The fall of Mugabe near Harare Sports Club

 . Last updated on November 28, 2017, 4:30 PM
Heath Streak, Zimbabwe coach, said the military coup as pleasant.

 The recent Zimbabwe military coup was like none other. It was perhaps the most peaceful takeover of a government by military of a country. Among others, the Harare Sports Club is also a witness of the ‘smooth’ transition of power in Zimbabwe. The club is at spotlight because it is located is just next door to State House, the official resident of ex-president Robert Mugabe. In the morning of November 15, when armored vehicles roared down the highways of Harare, two domestic teams were preparing for a match in Harare Sports Club. It was the fourth day of Logan Cup, between Mountaineers and Rising Stars. The play was off only due to the weather.

The night before, there were news about the military coup in social media. There was no certainty of the event. But as players saw a military vehicle in front of the parliament, the perception became clearer confirming the eruptions in social media. Still players confirmed it was quite a peaceful one. The schools were open, and people were taking their children to school at that morning. The morning was quite but driving was not restricted. Harare was completely peaceful. The takeover was so sharp that Zimbabweans did not even know about the biggest change in their country, perhaps in their lifetimes. There were armies on the street, but there were not an iota of violence or aggression.

Ahead of the match at Harare Sports Club, it was communicated to officials to work from home. Players arrived at the stadium opening the changing rooms themselves. Even the umpire or the match referee were not certain if the match should go on. The match did not take place and players were all fine. Heath Streak, Zimbabwe Coach said, no players were affected. He said the transition was in fact, “very pleasant.” The Army was cordial, and the process was carried out peacefully. Streak said, even if there was heavy military presence in airport they were “friendly and pleasant.”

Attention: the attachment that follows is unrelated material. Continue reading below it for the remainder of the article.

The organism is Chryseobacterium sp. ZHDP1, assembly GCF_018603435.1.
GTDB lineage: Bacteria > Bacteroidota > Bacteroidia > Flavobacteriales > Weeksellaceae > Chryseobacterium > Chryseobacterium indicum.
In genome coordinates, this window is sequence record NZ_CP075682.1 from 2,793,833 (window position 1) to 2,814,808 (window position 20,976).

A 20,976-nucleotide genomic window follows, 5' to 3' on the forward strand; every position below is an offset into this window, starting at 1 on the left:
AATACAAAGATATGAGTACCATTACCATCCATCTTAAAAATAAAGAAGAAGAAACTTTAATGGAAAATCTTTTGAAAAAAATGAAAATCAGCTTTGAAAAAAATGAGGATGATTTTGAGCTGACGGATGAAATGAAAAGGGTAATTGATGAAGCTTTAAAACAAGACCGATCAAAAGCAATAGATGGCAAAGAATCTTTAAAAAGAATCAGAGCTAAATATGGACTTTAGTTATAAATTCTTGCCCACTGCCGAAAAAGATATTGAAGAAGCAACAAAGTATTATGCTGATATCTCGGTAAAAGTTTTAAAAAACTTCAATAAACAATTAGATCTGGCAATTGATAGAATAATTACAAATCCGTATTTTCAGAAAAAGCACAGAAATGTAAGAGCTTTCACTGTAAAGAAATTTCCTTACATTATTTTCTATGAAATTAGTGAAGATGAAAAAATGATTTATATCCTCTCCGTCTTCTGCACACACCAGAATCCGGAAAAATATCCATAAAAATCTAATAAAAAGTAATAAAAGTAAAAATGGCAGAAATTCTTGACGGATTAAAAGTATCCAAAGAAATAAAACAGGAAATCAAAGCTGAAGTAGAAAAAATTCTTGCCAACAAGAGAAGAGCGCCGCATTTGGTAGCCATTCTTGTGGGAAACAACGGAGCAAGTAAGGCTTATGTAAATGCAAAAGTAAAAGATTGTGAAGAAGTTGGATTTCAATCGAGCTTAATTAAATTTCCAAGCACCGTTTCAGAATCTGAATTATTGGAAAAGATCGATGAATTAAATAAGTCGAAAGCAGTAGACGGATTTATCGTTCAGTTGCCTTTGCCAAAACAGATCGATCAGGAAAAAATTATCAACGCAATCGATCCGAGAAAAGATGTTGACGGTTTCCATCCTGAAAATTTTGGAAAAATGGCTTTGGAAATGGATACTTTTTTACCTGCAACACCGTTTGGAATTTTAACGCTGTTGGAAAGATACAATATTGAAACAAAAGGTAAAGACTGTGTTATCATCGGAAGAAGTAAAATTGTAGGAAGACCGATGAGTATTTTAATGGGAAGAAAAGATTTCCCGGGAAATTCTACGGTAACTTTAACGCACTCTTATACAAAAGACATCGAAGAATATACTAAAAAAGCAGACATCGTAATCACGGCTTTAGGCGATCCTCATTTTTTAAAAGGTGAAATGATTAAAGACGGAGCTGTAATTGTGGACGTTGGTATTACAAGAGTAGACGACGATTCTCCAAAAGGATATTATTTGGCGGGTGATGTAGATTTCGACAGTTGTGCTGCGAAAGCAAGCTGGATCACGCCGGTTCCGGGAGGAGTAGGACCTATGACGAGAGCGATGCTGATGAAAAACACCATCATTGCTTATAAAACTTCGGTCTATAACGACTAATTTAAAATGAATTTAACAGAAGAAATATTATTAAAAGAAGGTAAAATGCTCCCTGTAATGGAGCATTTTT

Mugabe’s end was imminent. Three days after the coup, on November 18, people gathered in Harare and Bulawayo to celebrate their victory over the tyrant leader. There were tanks on the streets, but people were singing, dancing, and laughing with pride and happiness. Mugabe’s banner and signposts were removed amidst victory slogans for people and the army. The official residence of Mugabe near Harare Sports Club is expecting someone worthy after 37 years. The change in the administration is expected to bring a change in the country’s cricket club, cricket, and players as well.


 

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